50 groups ally to send Mumbai DP views

  • Tanushree Venkatraman, Hindustan Times, Mumbai
  • Updated: Jul 16, 2016 00:23 IST
Mumbai, India, April 19, 2015 - Juhu Residents organised silent March Protest against ILL - Planned DP and Random Hawking Zones at St. Joseph High School, Juhu, Mumbai, India 19/04/2015 Photo By SANJAY SOLANKI (Freelancer) (Hindustan Times)

Days before the deadline, close to 50 citizen groups are expected to submit their suggestions/objections on the draft Development Plan (DP) 2034 on July 20.

The citizen groups, including NGOs, academic institutions, slum-dwellers, fishing communities and street vendors, will be presenting their letters en masse to the Brihanmumbai Municipal Corporation (BMC).

The Hamara Shehar Mumbai Abhiyaan (HSMA), which will be conducting the drive, will also be sending eight “non-negotiable demands” to the BMC on the same day. The HSMA has been conducting consultative workshops on the plan for the past two months. 

The citizens’ groups involved in the en masse drive include Pratham, Akshara Foundation, Stree Mukti Sanghatana, Youth for Unity and Voluntary Action (YUVA) and the Tata Institute of Social Sciences (TISS). 

The revised DP was released on May 28, following which, it has been put out for public scrutiny for 60 days. The final date for submitting suggestions/objections is July 29, 2016. 

BMC, till Thursday, has received 2,192 number of suggestions/objections. Of these, 386 are from the island city, 587 from the eastern and 1,059 from the western suburbs. 

Hussain Indorewala, assistant professor at the Kamla Raheja Vidyanidhi College of Architecture, who has been collaborating with HSMA said the group, had undertaken a similar drive when the earlier DP was released. 

“We had submitted more than 20,000 objections to the BMC. We are bringing the opinions of all the stakeholders we have interacted with on the same platform. The plan has huge issues that have to be addressed before it is passed,” Indorewala said.

Following a public outcry over the earlier draft, chief minister Devendra Fadnavis had asked the BMC to revise the blueprint. 

HSMA, in its non-negotiable demands, will be asking for inclusion of the concept of local area plans (LAPs) for slums and urban villages, an idea presented in the earlier draft.

It will also be demanding that slums be marked as special zones of social interest for its development. HSMA has also asked for allocating more amenities in areas that have large number of low-income populations.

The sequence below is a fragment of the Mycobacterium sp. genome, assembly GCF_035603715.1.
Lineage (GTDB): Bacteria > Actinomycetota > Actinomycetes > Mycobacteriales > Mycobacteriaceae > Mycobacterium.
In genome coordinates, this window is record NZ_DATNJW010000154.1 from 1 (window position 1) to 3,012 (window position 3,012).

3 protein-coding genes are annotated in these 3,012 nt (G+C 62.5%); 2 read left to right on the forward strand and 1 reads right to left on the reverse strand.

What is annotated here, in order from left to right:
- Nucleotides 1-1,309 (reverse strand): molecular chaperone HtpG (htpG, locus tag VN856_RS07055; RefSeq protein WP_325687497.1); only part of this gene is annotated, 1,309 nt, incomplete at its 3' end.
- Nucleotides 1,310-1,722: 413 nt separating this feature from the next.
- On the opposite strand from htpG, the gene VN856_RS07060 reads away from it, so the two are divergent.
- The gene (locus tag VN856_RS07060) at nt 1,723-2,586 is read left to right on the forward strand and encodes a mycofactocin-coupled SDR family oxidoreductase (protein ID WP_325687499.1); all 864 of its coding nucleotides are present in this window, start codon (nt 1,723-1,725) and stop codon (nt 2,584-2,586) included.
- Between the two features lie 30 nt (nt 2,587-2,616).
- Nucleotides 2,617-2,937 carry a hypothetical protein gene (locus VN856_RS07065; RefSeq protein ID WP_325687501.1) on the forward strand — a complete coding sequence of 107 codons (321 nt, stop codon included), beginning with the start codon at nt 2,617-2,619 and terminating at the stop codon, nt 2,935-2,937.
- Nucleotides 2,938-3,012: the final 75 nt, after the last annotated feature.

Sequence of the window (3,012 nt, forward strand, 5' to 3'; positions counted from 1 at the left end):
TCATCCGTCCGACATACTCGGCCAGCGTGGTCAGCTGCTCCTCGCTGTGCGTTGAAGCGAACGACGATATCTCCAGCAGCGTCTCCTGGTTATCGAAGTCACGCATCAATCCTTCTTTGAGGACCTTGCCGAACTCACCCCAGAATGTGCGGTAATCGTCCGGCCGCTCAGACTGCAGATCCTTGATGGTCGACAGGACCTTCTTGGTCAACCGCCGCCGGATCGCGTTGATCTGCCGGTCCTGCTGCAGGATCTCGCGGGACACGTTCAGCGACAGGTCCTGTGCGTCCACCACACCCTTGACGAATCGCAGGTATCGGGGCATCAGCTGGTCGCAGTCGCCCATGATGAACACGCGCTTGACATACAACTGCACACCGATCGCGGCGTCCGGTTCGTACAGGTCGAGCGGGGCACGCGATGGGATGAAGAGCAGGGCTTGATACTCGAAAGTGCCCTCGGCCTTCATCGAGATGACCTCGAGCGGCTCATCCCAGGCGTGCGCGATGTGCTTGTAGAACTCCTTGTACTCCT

“We are calling it non-negotiable because we do not want the plan to be passed without these demands,” said Purva Dewoolkar from HSMA. 

BMC receives few objections 

In comparison to 2,192 suggestions and objections, the BMC had received 50,000 suggestions and objections for its earlier draft released in February 2015

Officials say the lesser number of objections can be attributed to the BMC releasing the revised draft in four phases earlier

A senior official said, “Many citizens had already filed their observations when the plan was released in phases earlier.”

What is the city’s development plan?

The development plan (DP) is a 20-year blueprint of the city’s social and physical infrastructure

According to the revised DP 2034, only 31% of the plans for open spaces made in DP 1991 were implemented

This means less than one-third of the open spaces shown in the DP were created or maintained in the city

Other sectors such as education (36%) and housing (34%) fared better in terms of implementation. However, only 33% of the overall plan was implemented

In case of the DP released in 1964, only 6.93% of the open spaces planned were created and 18% of the plans made for all sectors were executed

The revised DP 2014-34 was released recently. Citizens can send their suggestions and objections by July 29.

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